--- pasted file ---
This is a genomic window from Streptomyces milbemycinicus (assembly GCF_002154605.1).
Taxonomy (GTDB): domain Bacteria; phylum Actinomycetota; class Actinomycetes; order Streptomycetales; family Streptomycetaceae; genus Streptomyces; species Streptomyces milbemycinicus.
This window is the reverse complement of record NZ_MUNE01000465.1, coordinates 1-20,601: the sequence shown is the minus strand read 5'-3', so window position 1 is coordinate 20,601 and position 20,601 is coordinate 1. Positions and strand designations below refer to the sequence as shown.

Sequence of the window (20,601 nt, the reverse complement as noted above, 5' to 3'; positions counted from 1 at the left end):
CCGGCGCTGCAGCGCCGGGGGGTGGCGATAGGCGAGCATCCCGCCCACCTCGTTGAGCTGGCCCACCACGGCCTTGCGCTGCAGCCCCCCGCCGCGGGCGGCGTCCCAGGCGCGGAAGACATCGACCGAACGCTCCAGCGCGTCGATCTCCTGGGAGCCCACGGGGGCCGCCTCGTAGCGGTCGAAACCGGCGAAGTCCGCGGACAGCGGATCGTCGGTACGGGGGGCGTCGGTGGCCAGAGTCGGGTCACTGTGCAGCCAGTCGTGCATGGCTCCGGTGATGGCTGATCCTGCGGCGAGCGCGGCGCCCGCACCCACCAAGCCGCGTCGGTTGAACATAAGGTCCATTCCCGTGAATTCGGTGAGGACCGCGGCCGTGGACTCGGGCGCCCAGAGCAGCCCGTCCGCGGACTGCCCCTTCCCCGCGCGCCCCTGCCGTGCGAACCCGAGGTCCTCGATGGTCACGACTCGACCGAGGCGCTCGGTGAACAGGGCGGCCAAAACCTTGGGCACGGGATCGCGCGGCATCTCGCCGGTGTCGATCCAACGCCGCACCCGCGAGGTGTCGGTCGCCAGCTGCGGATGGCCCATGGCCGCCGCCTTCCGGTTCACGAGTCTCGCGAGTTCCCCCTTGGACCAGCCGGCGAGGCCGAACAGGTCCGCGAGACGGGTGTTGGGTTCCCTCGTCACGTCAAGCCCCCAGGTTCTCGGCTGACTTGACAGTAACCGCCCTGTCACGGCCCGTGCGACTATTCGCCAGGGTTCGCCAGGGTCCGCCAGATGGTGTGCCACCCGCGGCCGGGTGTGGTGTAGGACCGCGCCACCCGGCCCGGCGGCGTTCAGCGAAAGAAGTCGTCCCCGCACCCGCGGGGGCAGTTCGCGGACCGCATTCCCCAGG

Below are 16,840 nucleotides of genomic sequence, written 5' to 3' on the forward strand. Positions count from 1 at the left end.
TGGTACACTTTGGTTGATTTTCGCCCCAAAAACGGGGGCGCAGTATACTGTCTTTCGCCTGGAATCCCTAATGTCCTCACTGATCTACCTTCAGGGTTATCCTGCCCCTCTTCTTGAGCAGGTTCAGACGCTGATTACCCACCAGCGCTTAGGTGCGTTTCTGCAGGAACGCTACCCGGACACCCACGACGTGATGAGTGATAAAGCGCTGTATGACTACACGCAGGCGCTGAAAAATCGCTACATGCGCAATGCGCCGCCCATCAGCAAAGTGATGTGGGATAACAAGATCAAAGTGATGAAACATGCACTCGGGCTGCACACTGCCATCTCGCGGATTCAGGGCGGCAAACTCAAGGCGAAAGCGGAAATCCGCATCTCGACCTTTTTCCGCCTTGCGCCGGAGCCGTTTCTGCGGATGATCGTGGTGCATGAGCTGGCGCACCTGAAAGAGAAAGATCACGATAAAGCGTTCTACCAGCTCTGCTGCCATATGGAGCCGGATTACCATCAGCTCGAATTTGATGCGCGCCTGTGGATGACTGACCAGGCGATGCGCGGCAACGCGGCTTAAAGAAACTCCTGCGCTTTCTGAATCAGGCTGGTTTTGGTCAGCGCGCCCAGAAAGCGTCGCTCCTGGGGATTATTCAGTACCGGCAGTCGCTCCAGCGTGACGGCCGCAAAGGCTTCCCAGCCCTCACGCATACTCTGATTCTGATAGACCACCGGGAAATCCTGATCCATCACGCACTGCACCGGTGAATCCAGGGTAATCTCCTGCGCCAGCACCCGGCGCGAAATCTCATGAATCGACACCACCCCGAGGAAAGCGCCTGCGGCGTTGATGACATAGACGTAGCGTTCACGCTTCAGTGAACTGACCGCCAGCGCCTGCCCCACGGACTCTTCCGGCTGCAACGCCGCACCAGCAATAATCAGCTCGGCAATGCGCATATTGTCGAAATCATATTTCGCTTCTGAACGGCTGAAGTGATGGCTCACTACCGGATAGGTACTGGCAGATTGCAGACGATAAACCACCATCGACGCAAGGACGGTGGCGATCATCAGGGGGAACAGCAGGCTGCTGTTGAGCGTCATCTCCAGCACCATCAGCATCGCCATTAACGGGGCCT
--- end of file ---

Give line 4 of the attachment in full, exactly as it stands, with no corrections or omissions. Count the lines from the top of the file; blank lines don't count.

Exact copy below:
Sequence of the window (20,601 nt, the reverse complement as noted above, 5' to 3'; positions counted from 1 at the left end):